Tuesday, July 20, 2010

American Federal Tall Clock Project

Last year I was honored with a museum showing of my work here in San Diego, along with 4 other local woodworkers. I had several pieces on display for 6 months and it was a very good experience as well as public exposure which attracted new clients. At the same time I was selected as one of the "stars" of San Diego in the magazine San Diego Home and Garden, for my woodworking business.

A very sophisticated couple from Houston were in town to visit relatives and saw my article in the magazine and took the time to visit the museum show as well. After all that, they called me to visit the workshop. I often have visitors to my shop, and most people are surprised to find a functioning and well established pre industrial woodworking shop in Southern California.

When they arrived, I showed them around and went through
my portfolio of work. They were impressed but said to me that they were American furniture collectors and not too e
xcited about the European taste I seemed to prefer. This comment made me think of a project I had set aside many years earlier.

I had
purchased at auction in New England a set of tall case clock works with wood gears. The face was signed by Silas Hoadley, and the hands were original lead hands. It was in reasonably good condition, but I replaced all the ivory bushings and some of the mechanism needed to be adjusted to make it work. I always wanted to make a case for it, and found a wonderful Federal clock by Daniel Rose which I thought was a perfect fit. It didn't matter much to me that Rose was working in Pennsylvania and Hoadley was working in New England. I just liked the design.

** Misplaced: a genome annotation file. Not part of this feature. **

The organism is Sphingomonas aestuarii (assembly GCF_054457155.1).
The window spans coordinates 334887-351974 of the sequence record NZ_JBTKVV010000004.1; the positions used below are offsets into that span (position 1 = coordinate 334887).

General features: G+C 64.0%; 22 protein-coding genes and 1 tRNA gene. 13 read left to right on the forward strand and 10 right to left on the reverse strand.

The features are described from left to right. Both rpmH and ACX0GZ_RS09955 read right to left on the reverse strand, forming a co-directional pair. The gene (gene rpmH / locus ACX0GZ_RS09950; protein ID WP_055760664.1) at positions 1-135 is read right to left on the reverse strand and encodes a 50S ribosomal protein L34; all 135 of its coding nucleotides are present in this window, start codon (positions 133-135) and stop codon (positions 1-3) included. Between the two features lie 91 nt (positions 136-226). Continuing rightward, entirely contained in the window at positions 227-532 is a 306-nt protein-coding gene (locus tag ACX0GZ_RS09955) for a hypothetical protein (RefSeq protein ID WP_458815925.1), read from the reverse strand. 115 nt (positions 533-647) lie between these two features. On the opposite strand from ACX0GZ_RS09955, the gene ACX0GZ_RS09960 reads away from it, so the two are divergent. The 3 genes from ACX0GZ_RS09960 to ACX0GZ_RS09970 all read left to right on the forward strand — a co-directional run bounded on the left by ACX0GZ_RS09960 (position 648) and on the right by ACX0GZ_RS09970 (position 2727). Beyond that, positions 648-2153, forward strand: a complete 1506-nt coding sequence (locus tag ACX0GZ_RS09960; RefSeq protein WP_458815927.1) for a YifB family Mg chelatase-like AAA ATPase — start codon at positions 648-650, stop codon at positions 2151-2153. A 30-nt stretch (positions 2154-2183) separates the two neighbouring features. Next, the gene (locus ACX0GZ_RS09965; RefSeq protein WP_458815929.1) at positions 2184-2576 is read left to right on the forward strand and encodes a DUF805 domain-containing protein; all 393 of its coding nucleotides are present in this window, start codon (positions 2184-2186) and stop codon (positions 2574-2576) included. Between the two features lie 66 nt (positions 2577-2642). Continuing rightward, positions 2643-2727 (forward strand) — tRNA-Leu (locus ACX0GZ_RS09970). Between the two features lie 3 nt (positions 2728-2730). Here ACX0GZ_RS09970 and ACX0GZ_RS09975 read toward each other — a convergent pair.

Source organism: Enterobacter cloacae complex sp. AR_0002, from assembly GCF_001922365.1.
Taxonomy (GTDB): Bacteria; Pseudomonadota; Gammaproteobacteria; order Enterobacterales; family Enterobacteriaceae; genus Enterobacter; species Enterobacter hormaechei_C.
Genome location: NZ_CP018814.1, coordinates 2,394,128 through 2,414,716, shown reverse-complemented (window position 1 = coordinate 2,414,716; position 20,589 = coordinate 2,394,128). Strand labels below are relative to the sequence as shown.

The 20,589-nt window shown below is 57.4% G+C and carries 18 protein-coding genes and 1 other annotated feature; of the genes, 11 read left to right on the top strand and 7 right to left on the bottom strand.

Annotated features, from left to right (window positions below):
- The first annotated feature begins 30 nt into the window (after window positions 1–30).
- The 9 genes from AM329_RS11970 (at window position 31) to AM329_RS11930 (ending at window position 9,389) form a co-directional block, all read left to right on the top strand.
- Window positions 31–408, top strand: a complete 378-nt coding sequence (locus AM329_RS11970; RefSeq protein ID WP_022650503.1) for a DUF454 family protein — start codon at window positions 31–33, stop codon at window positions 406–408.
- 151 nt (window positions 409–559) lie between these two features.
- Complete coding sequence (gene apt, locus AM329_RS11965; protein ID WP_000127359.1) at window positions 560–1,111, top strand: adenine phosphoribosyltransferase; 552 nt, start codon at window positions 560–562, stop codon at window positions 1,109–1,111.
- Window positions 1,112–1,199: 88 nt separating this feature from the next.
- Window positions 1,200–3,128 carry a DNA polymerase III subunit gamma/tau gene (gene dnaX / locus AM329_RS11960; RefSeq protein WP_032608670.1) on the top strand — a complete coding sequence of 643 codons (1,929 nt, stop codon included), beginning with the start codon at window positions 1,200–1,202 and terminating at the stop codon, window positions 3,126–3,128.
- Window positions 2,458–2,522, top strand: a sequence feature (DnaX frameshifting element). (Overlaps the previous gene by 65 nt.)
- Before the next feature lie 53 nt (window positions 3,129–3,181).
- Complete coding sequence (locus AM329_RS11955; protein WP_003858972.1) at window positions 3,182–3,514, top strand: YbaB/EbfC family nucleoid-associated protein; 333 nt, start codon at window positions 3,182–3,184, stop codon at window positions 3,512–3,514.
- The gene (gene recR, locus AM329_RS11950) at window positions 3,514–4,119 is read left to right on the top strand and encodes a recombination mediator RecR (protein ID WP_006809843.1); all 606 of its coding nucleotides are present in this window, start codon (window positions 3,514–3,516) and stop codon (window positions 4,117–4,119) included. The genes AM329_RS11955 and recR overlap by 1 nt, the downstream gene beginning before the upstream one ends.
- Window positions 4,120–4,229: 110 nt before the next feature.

When I showed them the works and photos of the project they were interested, but left without any firm commitment. I got a call the next day from them in Disneyland and they said they had decided to purchase the clock.

I had all the surface veneer in stock, but I needed a quality substrate for this clock to survive in Houston. I called all my woodworking friends asking for some old growth New England white pine. I was honored when Frank Klauz said he would give me two boards he had been keeping for over 20 years. They were exactly what I needed, and I can never express my thanks enough to Frank; what a mentor and good friend.

I produced the clock exactly like the photo, and the works fit nicely. I used 2mm thick Cuban mahogany veneer for the surface, with boxwood inlay and marquetry. Antique blown glass gave it a nice original look, and Patrice created a wonderful faded mahogany patina.

Last October my wife, Kristen, and I delivered the clock in person. The couple were very kind and generous and we enjoyed their company as well as a visit to Bayou Bend, which I haven't visited in over 30 years. The clock looked perfect in their front room, and it instantly became a family heirloom.

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